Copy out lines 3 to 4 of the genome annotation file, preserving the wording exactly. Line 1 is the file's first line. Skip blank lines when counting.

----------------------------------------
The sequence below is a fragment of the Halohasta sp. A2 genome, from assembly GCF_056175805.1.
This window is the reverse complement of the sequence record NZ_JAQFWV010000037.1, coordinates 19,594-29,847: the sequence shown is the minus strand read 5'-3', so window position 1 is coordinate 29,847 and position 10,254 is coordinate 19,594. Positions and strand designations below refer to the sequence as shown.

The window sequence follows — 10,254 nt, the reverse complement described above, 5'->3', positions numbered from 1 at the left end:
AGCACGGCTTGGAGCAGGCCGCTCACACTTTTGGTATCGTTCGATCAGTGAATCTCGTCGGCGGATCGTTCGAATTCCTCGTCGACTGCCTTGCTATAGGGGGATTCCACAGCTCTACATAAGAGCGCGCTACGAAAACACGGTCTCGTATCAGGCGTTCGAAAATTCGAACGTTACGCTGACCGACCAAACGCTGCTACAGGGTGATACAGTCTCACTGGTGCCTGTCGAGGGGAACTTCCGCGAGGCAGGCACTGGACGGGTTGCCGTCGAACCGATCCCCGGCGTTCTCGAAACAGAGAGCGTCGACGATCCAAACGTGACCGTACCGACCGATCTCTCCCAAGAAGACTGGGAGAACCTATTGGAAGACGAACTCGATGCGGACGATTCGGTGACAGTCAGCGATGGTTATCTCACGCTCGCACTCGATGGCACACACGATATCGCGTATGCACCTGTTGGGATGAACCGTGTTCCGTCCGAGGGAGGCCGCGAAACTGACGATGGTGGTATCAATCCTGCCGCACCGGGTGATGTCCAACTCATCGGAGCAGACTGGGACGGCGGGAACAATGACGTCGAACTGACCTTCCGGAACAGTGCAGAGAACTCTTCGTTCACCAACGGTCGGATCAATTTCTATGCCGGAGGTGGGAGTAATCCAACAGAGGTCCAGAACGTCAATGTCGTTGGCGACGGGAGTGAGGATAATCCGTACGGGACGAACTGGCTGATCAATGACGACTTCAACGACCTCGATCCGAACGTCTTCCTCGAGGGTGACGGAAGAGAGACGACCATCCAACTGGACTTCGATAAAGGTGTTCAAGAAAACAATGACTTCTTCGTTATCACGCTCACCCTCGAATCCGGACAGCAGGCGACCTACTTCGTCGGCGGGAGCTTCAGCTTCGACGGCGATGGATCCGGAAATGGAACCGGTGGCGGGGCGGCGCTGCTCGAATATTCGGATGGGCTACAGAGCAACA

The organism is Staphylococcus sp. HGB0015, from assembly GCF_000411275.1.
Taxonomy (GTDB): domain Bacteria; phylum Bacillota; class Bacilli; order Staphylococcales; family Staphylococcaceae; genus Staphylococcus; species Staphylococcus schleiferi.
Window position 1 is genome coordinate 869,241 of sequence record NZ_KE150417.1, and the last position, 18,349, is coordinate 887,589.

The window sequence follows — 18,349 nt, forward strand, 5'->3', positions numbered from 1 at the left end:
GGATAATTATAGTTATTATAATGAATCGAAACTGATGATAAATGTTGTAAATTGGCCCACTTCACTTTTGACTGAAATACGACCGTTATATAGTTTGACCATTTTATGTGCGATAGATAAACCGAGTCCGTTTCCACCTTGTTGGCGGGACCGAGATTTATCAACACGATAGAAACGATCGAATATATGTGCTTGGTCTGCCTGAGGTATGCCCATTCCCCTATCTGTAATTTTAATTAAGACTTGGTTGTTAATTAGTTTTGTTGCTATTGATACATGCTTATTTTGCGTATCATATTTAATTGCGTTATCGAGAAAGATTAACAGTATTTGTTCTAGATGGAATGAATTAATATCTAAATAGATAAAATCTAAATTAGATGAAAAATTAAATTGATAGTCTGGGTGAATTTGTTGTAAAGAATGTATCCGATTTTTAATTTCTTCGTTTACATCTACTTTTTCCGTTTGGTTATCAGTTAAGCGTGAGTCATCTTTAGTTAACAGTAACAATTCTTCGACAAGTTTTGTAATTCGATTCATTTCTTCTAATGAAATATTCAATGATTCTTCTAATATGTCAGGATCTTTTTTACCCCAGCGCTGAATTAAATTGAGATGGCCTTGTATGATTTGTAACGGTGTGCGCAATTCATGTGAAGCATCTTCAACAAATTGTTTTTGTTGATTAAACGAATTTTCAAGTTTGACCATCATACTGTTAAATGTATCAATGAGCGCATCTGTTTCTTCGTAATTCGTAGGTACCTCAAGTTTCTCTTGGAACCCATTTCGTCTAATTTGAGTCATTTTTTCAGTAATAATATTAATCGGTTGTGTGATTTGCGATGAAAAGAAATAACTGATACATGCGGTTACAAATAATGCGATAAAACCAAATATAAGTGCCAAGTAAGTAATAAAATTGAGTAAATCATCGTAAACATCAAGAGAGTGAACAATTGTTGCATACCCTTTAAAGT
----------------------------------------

The window sequence follows — 10,254 nt, the reverse complement described above, 5'->3', positions numbered from 1 at the left end:
AGCACGGCTTGGAGCAGGCCGCTCACACTTTTGGTATCGTTCGATCAGTGAATCTCGTCGGCGGATCGTTCGAATTCCTCGTCGACTGCCTTGCTATAGGGGGATTCCACAGCTCTACATAAGAGCGCGCTACGAAAACACGGTCTCGTATCAGGCGTTCGAAAATTCGAACGTTACGCTGACCGACCAAACGCTGCTACAGGGTGATACAGTCTCACTGGTGCCTGTCGAGGGGAACTTCCGCGAGGCAGGCACTGGACGGGTTGCCGTCGAACCGATCCCCGGCGTTCTCGAAACAGAGAGCGTCGACGATCCAAACGTGACCGTACCGACCGATCTCTCCCAAGAAGACTGGGAGAACCTATTGGAAGACGAACTCGATGCGGACGATTCGGTGACAGTCAGCGATGGTTATCTCACGCTCGCACTCGATGGCACACACGATATCGCGTATGCACCTGTTGGGATGAACCGTGTTCCGTCCGAGGGAGGCCGCGAAACTGACGATGGTGGTATCAATCCTGCCGCACCGGGTGATGTCCAACTCATCGGAGCAGACTGGGACGGCGGGAACAATGACGTCGAACTGACCTTCCGGAACAGTGCAGAGAACTCTTCGTTCACCAACGGTCGGATCAATTTCTATGCCGGAGGTGGGAGTAATCCAACAGAGGTCCAGAACGTCAATGTCGTTGGCGACGGGAGTGAGGATAATCCGTACGGGACGAACTGGCTGATCAATGACGACTTCAACGACCTCGATCCGAACGTCTTCCTCGAGGGTGACGGAAGAGAGACGACCATCCAACTGGACTTCGATAAAGGTGTTCAAGAAAACAATGACTTCTTCGTTATCACGCTCACCCTCGAATCCGGACAGCAGGCGACCTACTTCGTCGGCGGGAGCTTCAGCTTCGACGGCGATGGATCCGGAAATGGAACCGGTGGCGGGGCGGCGCTGCTCGAATATTCGGATGGGCTACAGAGCAACA